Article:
Band: Diagonal | Album: Arc | Genre: Progressive rock | Year: 2019
From: Brighton, UK | Label: Cobblers Records
For fans of: Gong, Pink Floyd, Gentle Giant, The Soft Machine
Diagonal’s 2008 self-titled debut is one of the strongest progressive rock records of the ‘00s. And the ‘00s were the best decade for progressive rock since the ‘70s, so that’s saying something. It was an enthralling blend of folk, prog, jazz, and Canterbury sounds presented with a fresh and modern energy. Their 2012 follow-up saw the band going almost fully instrumental after a personnel shake-up, much to their detriment. Alex Crispin’s vocals were one of my favorite elements of their debut, being far more soulful than most other vocalists in the genre.
I wasn’t even aware Diagonal were still together—it had been seven years since their last album. So, it was a pleasant surprise when I learned about their forthcoming third album, Arc. I was even happier when I listened to the first pre-release song and found they’d decided to reintroduce vocals to their music. The jazz influences on Arc loom large, in both the rhythms and the textures. The drumming is deft and often light, while organ and electric piano tend to be the lead instruments.
“9-Green” opens the album with a funky conga rhythm and shimmering organ. The bassline is jerky and impactful, yet it somehow facilitates a smooth, flowing atmosphere. The song’s second half consists largely of a guitar solo over an increasingly intense backdrop.
“The Spectrum Explodes” is a more forceful piece of music than I would have expected from these guys. It’s not often that guitar is the primary instrument in a Diagonal song, and paired with the propulsive drumming, it makes for an immediately engaging listen. Organ and sax manage to imbue no small amount of jazz flavor into this hard rocker. The second half of this song sees the band shift into a weird, technical riff reminiscent of math rock topped by an airy synth solo.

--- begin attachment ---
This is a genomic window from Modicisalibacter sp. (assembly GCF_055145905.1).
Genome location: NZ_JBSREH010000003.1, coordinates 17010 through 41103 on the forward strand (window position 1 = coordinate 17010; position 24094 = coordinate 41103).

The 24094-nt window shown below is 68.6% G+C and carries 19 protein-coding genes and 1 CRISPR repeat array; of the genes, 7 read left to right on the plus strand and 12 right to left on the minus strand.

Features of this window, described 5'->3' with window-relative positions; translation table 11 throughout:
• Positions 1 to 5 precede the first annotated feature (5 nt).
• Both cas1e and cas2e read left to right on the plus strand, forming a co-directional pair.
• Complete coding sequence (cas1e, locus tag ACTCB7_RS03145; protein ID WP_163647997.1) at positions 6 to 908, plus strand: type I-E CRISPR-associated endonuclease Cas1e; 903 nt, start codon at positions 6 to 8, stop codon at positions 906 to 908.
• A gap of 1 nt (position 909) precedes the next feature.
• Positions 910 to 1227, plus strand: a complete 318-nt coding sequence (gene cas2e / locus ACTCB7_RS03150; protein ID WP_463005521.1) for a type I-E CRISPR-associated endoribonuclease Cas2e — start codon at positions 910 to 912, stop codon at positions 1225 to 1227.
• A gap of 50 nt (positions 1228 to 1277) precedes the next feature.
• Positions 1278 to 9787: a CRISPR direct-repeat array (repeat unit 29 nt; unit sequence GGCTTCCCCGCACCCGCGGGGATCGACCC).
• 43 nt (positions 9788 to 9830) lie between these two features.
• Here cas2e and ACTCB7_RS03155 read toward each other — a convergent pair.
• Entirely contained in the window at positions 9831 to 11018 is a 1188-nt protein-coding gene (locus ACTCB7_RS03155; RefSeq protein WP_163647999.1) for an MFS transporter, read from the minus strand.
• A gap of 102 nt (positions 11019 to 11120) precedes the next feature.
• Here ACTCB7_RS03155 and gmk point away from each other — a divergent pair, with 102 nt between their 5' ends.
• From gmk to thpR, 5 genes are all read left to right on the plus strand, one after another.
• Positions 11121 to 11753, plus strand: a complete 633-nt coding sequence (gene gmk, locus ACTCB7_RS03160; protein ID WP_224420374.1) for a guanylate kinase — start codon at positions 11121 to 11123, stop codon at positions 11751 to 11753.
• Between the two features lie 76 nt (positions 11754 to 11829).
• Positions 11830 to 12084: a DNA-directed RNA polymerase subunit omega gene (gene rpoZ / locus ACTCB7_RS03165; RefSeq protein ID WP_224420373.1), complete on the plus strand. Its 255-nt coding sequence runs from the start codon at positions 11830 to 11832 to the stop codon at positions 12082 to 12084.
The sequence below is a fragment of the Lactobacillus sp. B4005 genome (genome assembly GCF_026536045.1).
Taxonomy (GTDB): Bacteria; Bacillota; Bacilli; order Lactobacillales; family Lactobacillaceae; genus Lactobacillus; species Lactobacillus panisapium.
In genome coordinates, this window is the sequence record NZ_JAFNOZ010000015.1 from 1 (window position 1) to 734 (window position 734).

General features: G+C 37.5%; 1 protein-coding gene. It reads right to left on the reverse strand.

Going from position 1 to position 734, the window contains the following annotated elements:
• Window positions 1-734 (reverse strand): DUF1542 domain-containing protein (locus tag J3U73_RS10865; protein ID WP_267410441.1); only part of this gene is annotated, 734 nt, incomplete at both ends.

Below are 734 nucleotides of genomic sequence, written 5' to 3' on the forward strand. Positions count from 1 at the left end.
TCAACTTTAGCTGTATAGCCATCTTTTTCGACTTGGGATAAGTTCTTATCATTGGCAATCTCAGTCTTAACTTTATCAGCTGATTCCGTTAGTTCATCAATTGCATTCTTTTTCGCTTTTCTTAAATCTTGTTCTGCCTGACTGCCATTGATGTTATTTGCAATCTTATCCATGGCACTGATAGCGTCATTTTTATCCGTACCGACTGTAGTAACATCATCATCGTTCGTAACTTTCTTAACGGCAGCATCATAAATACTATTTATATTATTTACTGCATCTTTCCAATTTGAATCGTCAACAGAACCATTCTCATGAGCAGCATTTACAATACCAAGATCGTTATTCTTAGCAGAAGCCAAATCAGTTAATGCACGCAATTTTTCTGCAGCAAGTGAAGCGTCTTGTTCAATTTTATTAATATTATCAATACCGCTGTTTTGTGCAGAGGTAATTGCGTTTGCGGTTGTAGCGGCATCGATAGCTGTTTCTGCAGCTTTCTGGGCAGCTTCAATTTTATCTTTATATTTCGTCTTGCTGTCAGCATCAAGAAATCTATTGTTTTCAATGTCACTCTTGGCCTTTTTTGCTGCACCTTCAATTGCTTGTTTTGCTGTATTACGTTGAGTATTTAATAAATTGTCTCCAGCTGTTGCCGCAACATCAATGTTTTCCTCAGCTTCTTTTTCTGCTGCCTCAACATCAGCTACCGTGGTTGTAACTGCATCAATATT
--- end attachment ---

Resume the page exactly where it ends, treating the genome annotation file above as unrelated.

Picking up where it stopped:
The title track is probably my favorite on the album. Fuzzy guitar and electric piano share the lead on the smooth verses, while the chorus features an odd riff that adds a sinister subtext. The gentle “Celestia” is a suiting album-closer, ending everything on a light, hopeful-sounding note.
This album isn’t without its flaws, though. The eight-minute “Citadel” drags on and on and on with little development. The lethargic tempo is not helped by the extended bouts of drowsy soloing, and the two-note organ line underpinning the whole song grows tiresome. “The Vital” suffers from almost identical ills. Despite being seven-and-a-half minutes, there’s almost no development. It languishes in jazzy, atmospheric torpor for its full runtime—breathy sax bleats float over droning organ and noodling bass improvisations. Diagonal have proven themselves very good at including jazz elements in their music, but these songs demonstrate such elements are best paired with dynamism.
I’m glad Diagonal are back, and I hope they have an uptick in productivity—I don’t want to have them be on Tool’s or Änglagård’s recording schedule. However, I hope they also temper some of their more long-winded, drone-flavored tendencies. Their jazzy, Canterbury-style prog is an uncommon subgenre I’d love to hear more of from modern acts.